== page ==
Tengi Ragi Tau East, first ascent of peak via south pillar. In autumn 2004 a team of young French alpinists attempted to climb a new route on the northeast face of Tengkangpoche. They were unable to achieve this, due to high objective and avalanche dangers, and settled for a new route on Phamlahaka [a.k.a. Tangi Ragi Tau Southeast; 6,187m; first known ascent in 2002 via the south ridge; AAJ 2003, p. 382—Ed.], which they climbed via the striking southwest ridge (Le Sourire de Migma; AAJ 2005, p.389).
The team’s main players returned in October 2005 for an attempt on the neighbouring, higher, Tengi Ragi Tau East and found much drier conditions than they had the year before. Maxime Belleville, Sébastien Corret, Louis Laurent, Julien Herry, and Xavier Vimal, all aspirant high mountain guides from Chamonix, spent time acclimatizing, with an ascent of nearby Parchamo (6,279m), before returning to base camp to prepare for the main objective, the south pillar of Tengi Ragi Tau East (6,650m; the virgin summit between 6,938m Tengi Ragi Tau and Phamlahaka). The team spent several days ferrying loads and climbing rock pitches of grade F5 and 6. That the climbing went free, with some excellent pitches, came as a pleasant surprise; they had expected it to require aid. At 6,200m they were finally repulsed by fatigue and wind, so they descended to base camp, removing all their fixed rope and gear.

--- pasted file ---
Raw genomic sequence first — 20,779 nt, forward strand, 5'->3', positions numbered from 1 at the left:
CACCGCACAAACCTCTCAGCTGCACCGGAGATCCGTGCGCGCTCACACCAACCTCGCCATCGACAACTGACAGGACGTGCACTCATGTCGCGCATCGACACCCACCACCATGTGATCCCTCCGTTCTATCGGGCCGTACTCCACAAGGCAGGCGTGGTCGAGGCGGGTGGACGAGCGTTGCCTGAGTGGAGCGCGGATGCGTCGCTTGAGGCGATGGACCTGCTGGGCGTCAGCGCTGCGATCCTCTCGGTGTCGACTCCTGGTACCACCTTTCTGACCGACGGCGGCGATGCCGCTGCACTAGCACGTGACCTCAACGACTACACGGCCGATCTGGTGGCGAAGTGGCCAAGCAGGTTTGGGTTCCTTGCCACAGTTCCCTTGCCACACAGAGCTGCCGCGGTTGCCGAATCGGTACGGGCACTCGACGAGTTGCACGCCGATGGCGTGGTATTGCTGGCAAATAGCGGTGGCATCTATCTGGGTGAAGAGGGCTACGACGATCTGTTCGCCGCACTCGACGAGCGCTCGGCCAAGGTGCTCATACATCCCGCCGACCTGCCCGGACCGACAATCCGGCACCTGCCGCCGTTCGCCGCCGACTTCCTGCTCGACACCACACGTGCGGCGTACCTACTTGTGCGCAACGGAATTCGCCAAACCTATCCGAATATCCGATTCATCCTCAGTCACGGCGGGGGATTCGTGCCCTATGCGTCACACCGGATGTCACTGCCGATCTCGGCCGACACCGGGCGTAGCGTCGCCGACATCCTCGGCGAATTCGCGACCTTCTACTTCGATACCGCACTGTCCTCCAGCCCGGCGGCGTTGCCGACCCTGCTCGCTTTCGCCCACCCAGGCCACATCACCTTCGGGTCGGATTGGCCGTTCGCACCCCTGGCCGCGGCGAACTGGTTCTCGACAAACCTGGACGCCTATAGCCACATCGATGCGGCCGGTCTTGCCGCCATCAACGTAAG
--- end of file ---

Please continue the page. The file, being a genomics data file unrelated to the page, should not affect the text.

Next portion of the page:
With 10 days remaining, Corret, Laurent, and Vimal left camp in search of projects for future visits. Belleville and Herry stayed, motivated by their objective, which now seemed possible, given a recent stable weather forecast. They went lightweight, whittling their sacks down to 15kg, plus a 20kg haul bag. The early rock pitches went easily and, leaving gear at 6,000m on the first bivouac ledge, they set off for the second day’s climbing. After mixed terrain leading to the second tower, they passed their previous high point and were on unknown terrain. A “traverse of the gods” enabled them to avoid an overhanging gendarme and reach delicate mixed ground. Above lay a sharp arête, which had posed a question from the start. Two pitches of fine crack climbing (F6a, 6b) provided the key to this passage and, farther on, they discovered a good ledge for their second bivouac. The height was 6,400m.
Belleville and Herry started climbing again at 2:30 a.m. and reached the snowy summit arête at daybreak. Max led the way to the top, climbing steep snow slopes to a final two-pitch ice gully of 55°-80°. The two reached the flat summit at 11 a.m. on November 20. They named their route Le Pilier du Grand Darbon (1,300m, ED 6b WI4) in memory of Daniel Stolzenberg who, with a group of French climbers, was lost in an avalanche on the slopes of Kang Guru the month previous [see above]. The descent took two days and required 30 rappels.
Hilary Sharp, Vallorcine, France